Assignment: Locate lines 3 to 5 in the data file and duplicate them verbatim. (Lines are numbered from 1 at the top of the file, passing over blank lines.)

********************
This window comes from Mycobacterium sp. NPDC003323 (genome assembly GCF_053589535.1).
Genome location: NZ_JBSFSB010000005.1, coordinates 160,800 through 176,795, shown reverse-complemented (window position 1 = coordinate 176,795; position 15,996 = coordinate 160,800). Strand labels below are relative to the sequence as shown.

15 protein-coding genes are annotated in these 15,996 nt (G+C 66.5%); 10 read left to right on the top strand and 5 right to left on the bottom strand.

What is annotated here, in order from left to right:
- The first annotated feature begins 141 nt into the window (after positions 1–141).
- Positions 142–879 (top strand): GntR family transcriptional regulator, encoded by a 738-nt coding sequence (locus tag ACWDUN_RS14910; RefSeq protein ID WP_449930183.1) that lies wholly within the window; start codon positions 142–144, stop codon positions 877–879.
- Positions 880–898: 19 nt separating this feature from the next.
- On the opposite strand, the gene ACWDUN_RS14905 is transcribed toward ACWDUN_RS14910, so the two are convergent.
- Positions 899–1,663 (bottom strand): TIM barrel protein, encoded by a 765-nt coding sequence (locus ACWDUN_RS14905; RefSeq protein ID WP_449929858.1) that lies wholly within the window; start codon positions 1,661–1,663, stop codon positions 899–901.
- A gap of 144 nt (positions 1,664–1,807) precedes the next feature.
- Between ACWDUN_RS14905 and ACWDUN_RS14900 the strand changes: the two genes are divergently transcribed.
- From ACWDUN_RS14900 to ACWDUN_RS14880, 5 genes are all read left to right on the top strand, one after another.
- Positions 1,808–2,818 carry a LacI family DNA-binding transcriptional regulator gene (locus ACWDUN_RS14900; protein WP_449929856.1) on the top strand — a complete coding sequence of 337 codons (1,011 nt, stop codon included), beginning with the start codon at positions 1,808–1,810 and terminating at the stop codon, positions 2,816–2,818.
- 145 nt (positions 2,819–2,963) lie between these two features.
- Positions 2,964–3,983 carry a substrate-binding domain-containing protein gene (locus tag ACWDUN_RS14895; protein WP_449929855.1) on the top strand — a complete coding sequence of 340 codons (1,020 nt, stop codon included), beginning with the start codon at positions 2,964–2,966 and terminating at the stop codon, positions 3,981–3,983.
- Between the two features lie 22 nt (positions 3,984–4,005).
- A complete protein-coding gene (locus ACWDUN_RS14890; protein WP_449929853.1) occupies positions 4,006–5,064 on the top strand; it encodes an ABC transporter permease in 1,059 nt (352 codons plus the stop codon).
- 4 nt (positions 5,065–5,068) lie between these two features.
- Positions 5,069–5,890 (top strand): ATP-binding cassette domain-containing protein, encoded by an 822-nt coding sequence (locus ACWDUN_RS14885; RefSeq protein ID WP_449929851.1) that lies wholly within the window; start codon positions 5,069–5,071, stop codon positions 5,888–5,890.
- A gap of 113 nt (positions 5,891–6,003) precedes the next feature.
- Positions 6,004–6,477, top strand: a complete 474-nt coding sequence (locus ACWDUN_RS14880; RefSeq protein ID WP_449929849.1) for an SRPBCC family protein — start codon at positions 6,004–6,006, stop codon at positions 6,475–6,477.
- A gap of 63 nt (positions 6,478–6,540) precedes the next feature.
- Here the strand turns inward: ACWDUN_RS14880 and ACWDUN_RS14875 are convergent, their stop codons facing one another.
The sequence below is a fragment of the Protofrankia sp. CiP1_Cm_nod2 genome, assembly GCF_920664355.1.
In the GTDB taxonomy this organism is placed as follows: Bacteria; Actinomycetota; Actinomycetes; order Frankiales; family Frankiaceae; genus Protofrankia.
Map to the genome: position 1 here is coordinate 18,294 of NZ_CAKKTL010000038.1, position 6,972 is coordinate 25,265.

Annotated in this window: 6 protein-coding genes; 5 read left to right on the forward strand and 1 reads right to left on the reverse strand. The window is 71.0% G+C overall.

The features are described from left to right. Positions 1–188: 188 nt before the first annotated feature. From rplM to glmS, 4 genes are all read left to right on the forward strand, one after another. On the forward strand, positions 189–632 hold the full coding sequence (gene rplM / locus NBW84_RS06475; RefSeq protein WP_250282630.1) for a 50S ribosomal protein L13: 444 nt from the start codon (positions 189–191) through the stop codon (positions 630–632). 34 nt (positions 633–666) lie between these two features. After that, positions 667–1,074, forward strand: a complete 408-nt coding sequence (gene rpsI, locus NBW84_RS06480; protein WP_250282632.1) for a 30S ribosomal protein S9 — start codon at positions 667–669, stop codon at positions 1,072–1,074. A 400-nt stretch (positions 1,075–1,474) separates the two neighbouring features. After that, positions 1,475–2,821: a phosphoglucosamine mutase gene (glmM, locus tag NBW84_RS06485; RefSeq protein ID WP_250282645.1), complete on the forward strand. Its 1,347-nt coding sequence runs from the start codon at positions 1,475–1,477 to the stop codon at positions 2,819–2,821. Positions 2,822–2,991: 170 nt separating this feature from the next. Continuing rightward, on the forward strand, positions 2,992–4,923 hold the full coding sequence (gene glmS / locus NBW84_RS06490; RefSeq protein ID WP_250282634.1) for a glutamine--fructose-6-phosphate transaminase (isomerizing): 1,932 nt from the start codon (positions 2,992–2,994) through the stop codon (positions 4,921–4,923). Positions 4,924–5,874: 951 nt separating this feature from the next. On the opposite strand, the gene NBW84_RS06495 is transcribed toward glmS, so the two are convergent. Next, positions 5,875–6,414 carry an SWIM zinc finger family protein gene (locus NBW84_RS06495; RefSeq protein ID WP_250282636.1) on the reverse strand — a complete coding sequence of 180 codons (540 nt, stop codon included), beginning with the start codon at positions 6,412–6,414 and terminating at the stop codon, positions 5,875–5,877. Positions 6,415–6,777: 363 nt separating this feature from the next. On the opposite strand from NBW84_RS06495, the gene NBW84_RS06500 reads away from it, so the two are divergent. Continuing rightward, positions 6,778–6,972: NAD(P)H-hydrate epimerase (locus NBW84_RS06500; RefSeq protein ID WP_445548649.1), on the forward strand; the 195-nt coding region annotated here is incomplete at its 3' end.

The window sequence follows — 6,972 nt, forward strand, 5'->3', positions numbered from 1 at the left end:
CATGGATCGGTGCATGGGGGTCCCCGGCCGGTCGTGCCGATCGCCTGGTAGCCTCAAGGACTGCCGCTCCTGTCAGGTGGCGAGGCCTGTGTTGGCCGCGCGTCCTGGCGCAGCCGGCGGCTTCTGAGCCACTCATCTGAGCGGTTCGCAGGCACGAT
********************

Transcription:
15 protein-coding genes are annotated in these 15,996 nt (G+C 66.5%); 10 read left to right on the top strand and 5 right to left on the bottom strand.

What is annotated here, in order from left to right:
- The first annotated feature begins 141 nt into the window (after positions 1–141).